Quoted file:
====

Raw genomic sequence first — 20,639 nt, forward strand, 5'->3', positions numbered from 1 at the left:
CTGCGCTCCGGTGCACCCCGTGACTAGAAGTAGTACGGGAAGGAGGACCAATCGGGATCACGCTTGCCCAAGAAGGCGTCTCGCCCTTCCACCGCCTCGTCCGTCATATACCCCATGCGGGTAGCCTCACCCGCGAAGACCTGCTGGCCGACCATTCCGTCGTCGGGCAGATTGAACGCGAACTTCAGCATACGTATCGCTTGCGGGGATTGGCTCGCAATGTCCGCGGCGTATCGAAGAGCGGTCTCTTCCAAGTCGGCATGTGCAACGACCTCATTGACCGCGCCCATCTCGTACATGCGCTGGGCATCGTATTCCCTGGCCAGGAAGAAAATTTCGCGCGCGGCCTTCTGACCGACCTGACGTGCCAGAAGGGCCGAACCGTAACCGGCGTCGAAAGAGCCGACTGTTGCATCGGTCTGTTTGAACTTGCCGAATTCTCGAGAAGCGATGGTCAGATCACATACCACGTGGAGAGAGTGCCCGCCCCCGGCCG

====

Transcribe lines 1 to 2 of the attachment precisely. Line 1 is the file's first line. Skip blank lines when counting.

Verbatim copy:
Raw genomic sequence first — 20,639 nt, forward strand, 5'->3', positions numbered from 1 at the left:
CTGCGCTCCGGTGCACCCCGTGACTAGAAGTAGTACGGGAAGGAGGACCAATCGGGATCACGCTTGCCCAAGAAGGCGTCTCGCCCTTCCACCGCCTCGTCCGTCATATACCCCATGCGGGTAGCCTCACCCGCGAAGACCTGCTGGCCGACCATTCCGTCGTCGGGCAGATTGAACGCGAACTTCAGCATACGTATCGCTTGCGGGGATTGGCTCGCAATGTCCGCGGCGTATCGAAGAGCGGTCTCTTCCAAGTCGGCATGTGCAACGACCTCATTGACCGCGCCCATCTCGTACATGCGCTGGGCATCGTATTCCCTGGCCAGGAAGAAAATTTCGCGCGCGGCCTTCTGACCGACCTGACGTGCCAGAAGGGCCGAACCGTAACCGGCGTCGAAAGAGCCGACTGTTGCATCGGTCTGTTTGAACTTGCCGAATTCTCGAGAAGCGATGGTCAGATCACATACCACGTGGAGAGAGTGCCCGCCCCCGGCCG